BLM Discusses Pinedale Mule Deer Impact

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Last fall the BLM released a study that showed mule deer herds had decreased a whopping 36% on the Pinedale Anticline in Wyoming. Since the study has been released there has been a great deal of discussion about what to do about the mule deer herd. Recently the BLM held an open meeting to discuss mule deer impact mitigation and the meeting attracted a jam packed crowd. According to the Sublette Examiner the emphasis seems to be coalescing around the idea of limiting winter drilling in the area.

“(Winter drilling) is the elephant in the room,” said Daniel resident Rollie Sparrowe. “I’ve been following this for a long time and was running a wildlife task force for the PAWG (Pinedale Anticline Working Group) in 2005 making critical recommendations, and we had industry participation and we said to the PAWG and the PAWG said to BLM, ‘what’s happening with the deer herd is already unacceptable in 2005, so get the right people together to do something about habitat and population’ and BLM refused.

Comments

hunter25's picture

That is a huge decrease in a

That is a huge decrease in a herds population but I really think there are other factors involved besides drilling. Many states including Wyoming have been drilling for decades and still have high population numbers. I have seen many deer peacefully grazing very close to some of these wells in Colorado.

Severe winters and predation are sometimes big factors in some of these areas. Another consideration is that a lot of poaching goes on by bored oil workers looking for fun in some places. I hunted in Oklahoma with a friend abot 10 years ago around some oil rigs and even if a doe saw the truck over 500 yards away while out in a wheat field they would immediately run for cover.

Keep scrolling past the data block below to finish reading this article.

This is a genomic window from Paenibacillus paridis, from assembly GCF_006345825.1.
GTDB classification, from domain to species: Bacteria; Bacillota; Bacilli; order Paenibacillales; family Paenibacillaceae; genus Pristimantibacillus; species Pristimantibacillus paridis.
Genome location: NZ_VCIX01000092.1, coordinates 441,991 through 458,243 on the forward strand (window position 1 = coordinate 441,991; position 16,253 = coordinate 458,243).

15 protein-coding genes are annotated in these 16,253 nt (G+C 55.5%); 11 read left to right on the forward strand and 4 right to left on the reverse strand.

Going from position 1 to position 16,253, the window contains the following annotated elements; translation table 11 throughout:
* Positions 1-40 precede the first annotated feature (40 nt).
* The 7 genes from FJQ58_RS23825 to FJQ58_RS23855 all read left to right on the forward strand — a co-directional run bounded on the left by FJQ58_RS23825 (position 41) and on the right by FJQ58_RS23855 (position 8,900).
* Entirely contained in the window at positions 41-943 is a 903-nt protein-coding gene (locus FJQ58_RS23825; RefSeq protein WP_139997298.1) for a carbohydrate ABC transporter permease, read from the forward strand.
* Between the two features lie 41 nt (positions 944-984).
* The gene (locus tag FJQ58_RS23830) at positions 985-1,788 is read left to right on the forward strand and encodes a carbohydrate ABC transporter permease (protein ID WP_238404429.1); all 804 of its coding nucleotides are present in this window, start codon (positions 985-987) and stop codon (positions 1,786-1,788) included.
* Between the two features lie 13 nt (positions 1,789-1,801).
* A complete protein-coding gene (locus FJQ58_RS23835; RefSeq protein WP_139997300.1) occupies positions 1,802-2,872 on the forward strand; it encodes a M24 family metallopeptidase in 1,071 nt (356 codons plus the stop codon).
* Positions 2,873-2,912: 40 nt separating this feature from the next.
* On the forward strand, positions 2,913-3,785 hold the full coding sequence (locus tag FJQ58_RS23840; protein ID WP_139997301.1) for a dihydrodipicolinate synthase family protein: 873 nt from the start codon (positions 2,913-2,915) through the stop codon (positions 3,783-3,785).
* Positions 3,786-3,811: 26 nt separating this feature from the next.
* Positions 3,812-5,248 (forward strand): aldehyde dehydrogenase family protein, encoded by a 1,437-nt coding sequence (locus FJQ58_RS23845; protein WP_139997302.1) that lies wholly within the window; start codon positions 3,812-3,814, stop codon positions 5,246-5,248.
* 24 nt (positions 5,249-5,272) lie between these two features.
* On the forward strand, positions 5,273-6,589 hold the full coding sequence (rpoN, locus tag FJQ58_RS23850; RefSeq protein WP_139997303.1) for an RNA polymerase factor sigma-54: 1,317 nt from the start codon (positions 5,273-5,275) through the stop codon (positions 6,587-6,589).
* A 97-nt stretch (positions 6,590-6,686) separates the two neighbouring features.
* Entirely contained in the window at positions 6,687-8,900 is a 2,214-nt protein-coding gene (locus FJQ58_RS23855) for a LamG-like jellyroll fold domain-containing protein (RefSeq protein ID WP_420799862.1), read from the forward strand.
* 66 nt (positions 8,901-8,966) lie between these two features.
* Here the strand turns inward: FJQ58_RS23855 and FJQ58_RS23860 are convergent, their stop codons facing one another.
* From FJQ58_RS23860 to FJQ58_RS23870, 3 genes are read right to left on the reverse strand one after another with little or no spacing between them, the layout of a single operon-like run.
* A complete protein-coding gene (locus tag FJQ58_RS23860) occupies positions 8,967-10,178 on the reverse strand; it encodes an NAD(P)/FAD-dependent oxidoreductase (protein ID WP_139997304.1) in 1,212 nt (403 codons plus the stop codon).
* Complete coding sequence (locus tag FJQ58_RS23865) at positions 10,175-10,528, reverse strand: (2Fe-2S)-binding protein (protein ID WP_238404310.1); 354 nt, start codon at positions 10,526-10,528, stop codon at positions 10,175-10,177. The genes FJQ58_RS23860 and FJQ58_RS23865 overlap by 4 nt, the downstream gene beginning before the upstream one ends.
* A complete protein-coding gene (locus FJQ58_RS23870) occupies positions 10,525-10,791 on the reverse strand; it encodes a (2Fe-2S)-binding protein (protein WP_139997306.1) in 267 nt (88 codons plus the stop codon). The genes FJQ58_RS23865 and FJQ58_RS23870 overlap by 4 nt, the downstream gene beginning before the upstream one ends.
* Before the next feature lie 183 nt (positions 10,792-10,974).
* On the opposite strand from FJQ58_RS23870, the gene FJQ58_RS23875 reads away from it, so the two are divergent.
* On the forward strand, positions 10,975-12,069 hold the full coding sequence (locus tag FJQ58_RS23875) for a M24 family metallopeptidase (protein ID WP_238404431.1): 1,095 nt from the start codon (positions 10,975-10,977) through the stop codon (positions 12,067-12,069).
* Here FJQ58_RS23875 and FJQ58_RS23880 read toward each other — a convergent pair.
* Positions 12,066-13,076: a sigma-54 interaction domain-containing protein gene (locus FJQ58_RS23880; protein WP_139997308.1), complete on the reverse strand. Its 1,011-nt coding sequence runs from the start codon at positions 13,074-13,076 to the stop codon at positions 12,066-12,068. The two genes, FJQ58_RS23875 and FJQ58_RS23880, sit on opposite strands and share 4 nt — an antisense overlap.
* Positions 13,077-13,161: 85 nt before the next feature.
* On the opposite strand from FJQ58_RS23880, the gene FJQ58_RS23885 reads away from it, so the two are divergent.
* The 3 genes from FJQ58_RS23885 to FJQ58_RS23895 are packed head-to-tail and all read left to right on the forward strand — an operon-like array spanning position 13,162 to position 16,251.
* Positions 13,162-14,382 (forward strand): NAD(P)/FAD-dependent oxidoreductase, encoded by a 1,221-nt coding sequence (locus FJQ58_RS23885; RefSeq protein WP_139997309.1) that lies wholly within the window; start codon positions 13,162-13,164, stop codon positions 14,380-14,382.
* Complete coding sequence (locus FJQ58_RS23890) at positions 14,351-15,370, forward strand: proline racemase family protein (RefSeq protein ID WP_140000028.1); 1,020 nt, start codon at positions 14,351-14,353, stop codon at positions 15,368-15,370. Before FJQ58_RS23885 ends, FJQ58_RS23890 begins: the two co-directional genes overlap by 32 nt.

jaybe's picture

Well, I'm not sure where this

Well, I'm not sure where this area is, since I'm not familiar with Wyoming. I hope to be in the near future, since I have a hunt planned in N. Central WY this fall.

Whew! This issue is one that really gets people up in arms, doesn't it? When they talk about "winter drilling", I assume that is oil drilling. It's horrible to think that trying to extract some of our own natural resources can have this kind of impact on the wildlife, but on the other hand, look at what's happening to the price of oil.

It would be nice to think that we didn't need to drill in our own country - or even if we didn't need oil - but we do. As long as we are dependent on foreign oil, the folks who control the spiggot on the other side of the world control our lives.

I don't think there is an easy or simple answer to this situation. Maybe someone will develop an alternative energy source to oil soon, but it can't be too soon for me.

C'mon warp drive!

Topgun 30-06's picture

That area is over toward the

That area is over toward the southwestern part of the state and it's natural gas they are drilling for, not oil!